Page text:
The use of computers in the life sciences has continued to grow
and evolve. Current advances include the use of sophisticated
techniques such as multi-variate analysis or machine learning
methods to identify risk factors or diagnose disease. Healthcare
providers are considering how 'big data' may be used to
gain efficiencies and improve patient care. Computers have
also migrated from the desktop to individual portable devices and
the 'internet of things' promises to transform fields such
as agriculture, diagnostics and drug delivery.
While computer-implemented inventions in the life sciences have
great potential, commercial success is far from assured. Obtaining
effective intellectual property protection can be critical.
To be patentable, a claimed invention must be new and inventive
over the prior art, and must be directed to patent eligible subject
matter. What is considered 'patent eligible subject matter'
differs in each jurisdiction. For example, in the United States
"laws of nature, physical phenomena, and abstract ideas"
("ineligible elements") are ineligible for patent
protection. Driving this exclusion is the concern that a patent may
pre-empt an entire field and improperly tie up fundamental concepts
from future use.
Many inventions in the life sciences incorporate ineligible
elements. For example, in the Mayo1 decision the
correlation between a biomarker (thiopurine drug metabolites) and a
particular outcome (therapeutic efficacy and toxicity) was
considered to be an unpatentable "natural law". In Mayo,
the Supreme Court also set forth a two-part test for assessing
whether inventions are patent eligible. First is a law of
nature, natural phenomenon or an abstract idea claimed? If
not, the invention is patent eligible. If so, are there
additional elements that transform the nature of the claim into a
patent-eligible application of otherwise ineligible elements?
Examples of "additional elements" that may be
sufficient to transform a claim into patent eligible subject matter
include the use of specific reagents or analytical techniques, or
incorporating unconventional method steps or elements that are
separate from the natural law itself.
For some inventions, the use of a computer may be considered an
"additional element" for transforming a claim into a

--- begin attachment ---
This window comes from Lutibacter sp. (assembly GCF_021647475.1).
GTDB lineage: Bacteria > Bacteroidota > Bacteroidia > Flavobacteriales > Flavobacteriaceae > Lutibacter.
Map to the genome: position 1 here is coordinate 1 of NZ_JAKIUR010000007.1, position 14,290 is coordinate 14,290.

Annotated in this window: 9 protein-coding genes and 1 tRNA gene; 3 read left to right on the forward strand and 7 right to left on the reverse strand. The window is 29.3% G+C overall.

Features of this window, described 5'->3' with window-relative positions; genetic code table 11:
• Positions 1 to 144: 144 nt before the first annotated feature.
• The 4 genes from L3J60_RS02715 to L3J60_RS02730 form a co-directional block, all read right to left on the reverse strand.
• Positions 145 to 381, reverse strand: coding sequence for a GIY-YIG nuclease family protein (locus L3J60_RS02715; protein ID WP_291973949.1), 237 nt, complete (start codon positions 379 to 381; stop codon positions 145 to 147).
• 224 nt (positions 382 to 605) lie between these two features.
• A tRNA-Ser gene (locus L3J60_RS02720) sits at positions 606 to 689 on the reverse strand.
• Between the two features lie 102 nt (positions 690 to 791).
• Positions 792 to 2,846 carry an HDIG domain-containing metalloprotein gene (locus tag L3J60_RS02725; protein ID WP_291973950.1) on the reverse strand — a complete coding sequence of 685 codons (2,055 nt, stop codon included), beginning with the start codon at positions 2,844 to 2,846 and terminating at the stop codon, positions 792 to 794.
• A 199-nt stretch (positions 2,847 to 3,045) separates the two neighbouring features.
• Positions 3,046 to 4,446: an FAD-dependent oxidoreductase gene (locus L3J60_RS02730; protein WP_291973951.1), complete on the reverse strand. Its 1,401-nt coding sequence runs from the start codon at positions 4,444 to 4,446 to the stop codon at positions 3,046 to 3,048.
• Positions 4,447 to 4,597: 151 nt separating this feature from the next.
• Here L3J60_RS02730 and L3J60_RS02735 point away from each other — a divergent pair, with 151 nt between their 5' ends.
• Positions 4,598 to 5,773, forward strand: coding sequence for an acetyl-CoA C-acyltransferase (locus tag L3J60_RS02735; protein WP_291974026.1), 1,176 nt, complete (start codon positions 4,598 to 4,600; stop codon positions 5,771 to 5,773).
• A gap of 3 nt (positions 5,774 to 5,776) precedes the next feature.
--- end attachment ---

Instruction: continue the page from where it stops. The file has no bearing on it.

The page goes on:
patent eligible subject matter. In the recent Alice
decision2, the Supreme Court revisited the two-step test
in Mayo in the context of a software patent and held that simply
implementing an abstract idea on a computer is not an additional
feature sufficient to 'transform' the claimed abstract idea
into a patent-eligible application. In Alice, the computer
was configured to implement a business method, which was not
considered to improve the operation of either the computer or any
other area of technology. In contrast, a computer-implemented
invention in the life sciences may well be considered to constitute
an improvement in technology and qualify as patent eligible subject
The best strategy for claiming a particular invention will
depend on the nature of invention as well as any expected
commercial activities. Applicants seeking patent protection
in the United States should work with their patent agent to
identify 'additional elements' that may be used transform
the claims into patent eligible subject matter without necessarily
sacrificing commercially relevant claim scope. In practice,
it may also be advisable to file one or more continuation patent
applications in order to obtain claims that incorporate different
'additional elements' in order to obtain the broadest
Compared to the United States, Canada has not yet seen the same
developments with respect to restricting the patentability of laws
of nature, physical phenomena or abstract ideas. For example,
diagnostic methods are generally patentable as long as they do not
include administration or surgical steps and meet all the other
requirements for patentability. However, the law is in a state of
flux and it is possible that Canada may eventually adapt
restrictions similar to those that are evolving in the United
1. Mayo Collaborative Services v. Prometheus Laboratories,
Inc. 566 U.S. (2012) 2 Alice Corp. v. CLS Bank International 573
2. Alice Corp. v. CLS Bank International 573 U.S. (2014)
This article was originally published in the June/July issue of Biotechnology Focus, Volume 18, Number 3, pg 16.
The content of this article is intended to provide a general
guide to the subject matter. Specialist advice should be sought
about your specific circumstances.
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A recent Saskatchewan Court of Queen's Bench decision allowed a court-appointed receiver to sell and transfer intellectual property rights free and clear of encumbrances, finding that a license to use improvements of an invention was a contractual interest and not a property interest.
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